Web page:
Since many women will either from choice or from force
of circumstances continue to earn a living outside the home,
are we not duty-bound to stand for the principle of equal
pay for equal work?
—Louise McKinney, 1919
Although women flooded into industry during the First
and industry made changes to accommodate this new workforce, during the
1920s, little improvement in female's hours
and wages transpired.
As a result, women's groups pressured provincial
governments to enact legislation to protect women from
economic exploitation and to improve the lot of women who
had to support themselves with their earnings. Organized
labour groups also brought pressure to bear, since low wages
for women undercut wages for all workers, and these groups
wanted to limit female competition in the work force.
Irene Parlby sponsored the
Minimum Wage for Women Act,
which was passed in 1925, making Alberta the first province
to enact a minimum wage law for women. Although Nellie
McClung was a proponent of equal wages for men and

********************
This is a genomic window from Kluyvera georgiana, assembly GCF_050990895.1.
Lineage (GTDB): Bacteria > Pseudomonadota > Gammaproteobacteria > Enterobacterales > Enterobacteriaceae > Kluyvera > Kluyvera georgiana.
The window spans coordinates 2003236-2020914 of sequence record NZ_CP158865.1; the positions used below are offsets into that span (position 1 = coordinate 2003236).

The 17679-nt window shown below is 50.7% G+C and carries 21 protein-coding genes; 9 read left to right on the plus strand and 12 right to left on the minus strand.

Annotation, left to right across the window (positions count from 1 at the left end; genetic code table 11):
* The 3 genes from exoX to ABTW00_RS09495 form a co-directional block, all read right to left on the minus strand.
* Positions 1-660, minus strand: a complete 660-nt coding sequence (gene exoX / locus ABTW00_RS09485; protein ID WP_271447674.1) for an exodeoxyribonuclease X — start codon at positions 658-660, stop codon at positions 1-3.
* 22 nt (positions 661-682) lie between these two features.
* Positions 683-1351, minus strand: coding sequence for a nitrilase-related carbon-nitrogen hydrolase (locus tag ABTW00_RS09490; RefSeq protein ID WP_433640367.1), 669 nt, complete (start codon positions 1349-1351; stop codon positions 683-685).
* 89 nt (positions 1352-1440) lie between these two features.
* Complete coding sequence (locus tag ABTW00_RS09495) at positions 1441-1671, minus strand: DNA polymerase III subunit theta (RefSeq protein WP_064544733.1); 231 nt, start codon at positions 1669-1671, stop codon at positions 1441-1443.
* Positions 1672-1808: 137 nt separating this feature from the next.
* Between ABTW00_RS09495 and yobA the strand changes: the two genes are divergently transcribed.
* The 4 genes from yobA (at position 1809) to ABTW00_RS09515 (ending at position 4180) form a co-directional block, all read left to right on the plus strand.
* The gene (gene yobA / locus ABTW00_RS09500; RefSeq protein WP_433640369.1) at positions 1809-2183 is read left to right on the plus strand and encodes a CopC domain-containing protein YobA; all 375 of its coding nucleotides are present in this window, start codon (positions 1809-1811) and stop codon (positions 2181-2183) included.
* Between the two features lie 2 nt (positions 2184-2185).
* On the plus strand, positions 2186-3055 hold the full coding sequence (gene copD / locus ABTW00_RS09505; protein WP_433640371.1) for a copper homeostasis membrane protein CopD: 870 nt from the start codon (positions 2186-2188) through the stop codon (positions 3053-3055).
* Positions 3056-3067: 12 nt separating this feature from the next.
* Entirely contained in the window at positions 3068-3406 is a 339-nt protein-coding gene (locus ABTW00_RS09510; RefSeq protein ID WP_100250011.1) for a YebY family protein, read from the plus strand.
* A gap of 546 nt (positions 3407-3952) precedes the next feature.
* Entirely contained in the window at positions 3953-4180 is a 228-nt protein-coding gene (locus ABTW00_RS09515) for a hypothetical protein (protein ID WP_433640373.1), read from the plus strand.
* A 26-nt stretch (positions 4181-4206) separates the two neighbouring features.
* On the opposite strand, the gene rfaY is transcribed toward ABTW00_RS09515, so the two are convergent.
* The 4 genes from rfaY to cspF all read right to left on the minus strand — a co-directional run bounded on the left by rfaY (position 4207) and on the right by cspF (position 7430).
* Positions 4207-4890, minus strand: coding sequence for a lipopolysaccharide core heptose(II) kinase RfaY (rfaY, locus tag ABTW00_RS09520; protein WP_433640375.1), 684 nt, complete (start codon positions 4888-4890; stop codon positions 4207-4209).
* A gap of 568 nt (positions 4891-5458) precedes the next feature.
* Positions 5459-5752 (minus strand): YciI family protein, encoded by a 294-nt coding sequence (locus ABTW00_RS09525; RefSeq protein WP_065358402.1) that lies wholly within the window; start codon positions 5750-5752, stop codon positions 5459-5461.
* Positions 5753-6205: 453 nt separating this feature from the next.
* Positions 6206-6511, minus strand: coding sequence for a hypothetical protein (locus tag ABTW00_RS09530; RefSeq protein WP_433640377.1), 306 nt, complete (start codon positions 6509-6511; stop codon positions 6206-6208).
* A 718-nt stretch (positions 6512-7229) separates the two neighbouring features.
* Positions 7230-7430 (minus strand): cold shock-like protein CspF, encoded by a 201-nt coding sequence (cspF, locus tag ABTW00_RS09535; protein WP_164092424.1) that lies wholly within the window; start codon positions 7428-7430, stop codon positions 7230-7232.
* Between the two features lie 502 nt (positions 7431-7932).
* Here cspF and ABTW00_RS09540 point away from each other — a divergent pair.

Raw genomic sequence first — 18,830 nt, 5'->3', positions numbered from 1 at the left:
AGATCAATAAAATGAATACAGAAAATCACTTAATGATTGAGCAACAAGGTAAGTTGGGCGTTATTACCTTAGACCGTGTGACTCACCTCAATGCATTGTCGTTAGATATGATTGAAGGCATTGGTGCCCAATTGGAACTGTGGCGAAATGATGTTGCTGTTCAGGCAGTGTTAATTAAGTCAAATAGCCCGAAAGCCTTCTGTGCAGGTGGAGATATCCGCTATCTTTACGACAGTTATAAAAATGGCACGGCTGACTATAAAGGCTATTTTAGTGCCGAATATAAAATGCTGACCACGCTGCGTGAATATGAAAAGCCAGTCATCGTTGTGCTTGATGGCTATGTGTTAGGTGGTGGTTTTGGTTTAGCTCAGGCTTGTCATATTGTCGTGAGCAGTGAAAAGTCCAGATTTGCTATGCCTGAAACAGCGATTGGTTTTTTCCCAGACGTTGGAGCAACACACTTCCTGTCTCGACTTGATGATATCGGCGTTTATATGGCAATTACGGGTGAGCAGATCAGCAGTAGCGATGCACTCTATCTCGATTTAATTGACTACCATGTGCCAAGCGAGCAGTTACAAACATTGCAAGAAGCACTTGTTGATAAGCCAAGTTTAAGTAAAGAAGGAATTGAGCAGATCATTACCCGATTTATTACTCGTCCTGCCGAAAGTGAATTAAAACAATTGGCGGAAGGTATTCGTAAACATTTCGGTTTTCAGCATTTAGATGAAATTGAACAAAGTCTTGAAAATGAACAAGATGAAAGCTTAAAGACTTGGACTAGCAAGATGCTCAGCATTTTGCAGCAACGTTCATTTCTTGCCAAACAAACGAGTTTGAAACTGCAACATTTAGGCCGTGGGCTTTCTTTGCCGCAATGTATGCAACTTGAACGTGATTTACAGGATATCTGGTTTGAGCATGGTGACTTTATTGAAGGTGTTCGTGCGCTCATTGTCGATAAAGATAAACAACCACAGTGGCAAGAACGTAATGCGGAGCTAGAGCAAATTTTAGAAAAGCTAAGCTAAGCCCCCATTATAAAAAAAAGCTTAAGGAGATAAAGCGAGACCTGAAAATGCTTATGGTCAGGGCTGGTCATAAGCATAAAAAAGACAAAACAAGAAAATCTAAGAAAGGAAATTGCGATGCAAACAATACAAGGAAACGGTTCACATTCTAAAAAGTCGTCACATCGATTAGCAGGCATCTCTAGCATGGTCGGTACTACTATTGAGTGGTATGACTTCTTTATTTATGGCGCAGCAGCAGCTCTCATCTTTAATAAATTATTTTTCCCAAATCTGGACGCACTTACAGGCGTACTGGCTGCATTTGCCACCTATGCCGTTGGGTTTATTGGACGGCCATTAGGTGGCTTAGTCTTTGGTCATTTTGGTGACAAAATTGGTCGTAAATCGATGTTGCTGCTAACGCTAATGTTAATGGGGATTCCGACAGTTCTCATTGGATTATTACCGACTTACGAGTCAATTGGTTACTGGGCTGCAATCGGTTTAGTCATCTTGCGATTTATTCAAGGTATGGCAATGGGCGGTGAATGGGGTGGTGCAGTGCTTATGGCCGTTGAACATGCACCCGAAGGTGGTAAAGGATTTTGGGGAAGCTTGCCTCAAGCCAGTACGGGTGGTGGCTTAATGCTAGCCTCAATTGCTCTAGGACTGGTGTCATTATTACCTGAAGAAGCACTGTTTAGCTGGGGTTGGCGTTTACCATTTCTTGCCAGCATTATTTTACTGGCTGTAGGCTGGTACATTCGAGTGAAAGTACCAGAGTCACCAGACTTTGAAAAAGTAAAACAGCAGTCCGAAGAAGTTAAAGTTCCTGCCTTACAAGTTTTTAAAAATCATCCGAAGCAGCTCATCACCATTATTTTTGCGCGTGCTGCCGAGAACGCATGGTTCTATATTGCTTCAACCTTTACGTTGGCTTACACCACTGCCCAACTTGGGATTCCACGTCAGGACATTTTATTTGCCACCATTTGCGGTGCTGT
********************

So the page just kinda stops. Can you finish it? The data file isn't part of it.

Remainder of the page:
women (at the time, women earned only
1/3 of a man's wage), she objected to the UFA's Minimum Wage
Act, because it did not provide for women to be on the
The purpose of the minimum wage law was to ensure that
female workers could earn a living wage—one sufficient to
"preserve the health, morals and efficiency" of working
The dollar figure was established by estimating the basic
weekly amount a single woman needed to keep herself in a
"respectable, if somewhat impoverished state."
Unfortunately, the assumption was made that the woman would
work full-time and year-round. For most women, this was not
the case. For many women, the minimum wage was really too
low to fulfill its intended purpose. It did not provide vacation pay, benefits, or a future pension,
so while their position may have improved slightly, women were still at a great economic disadvantage.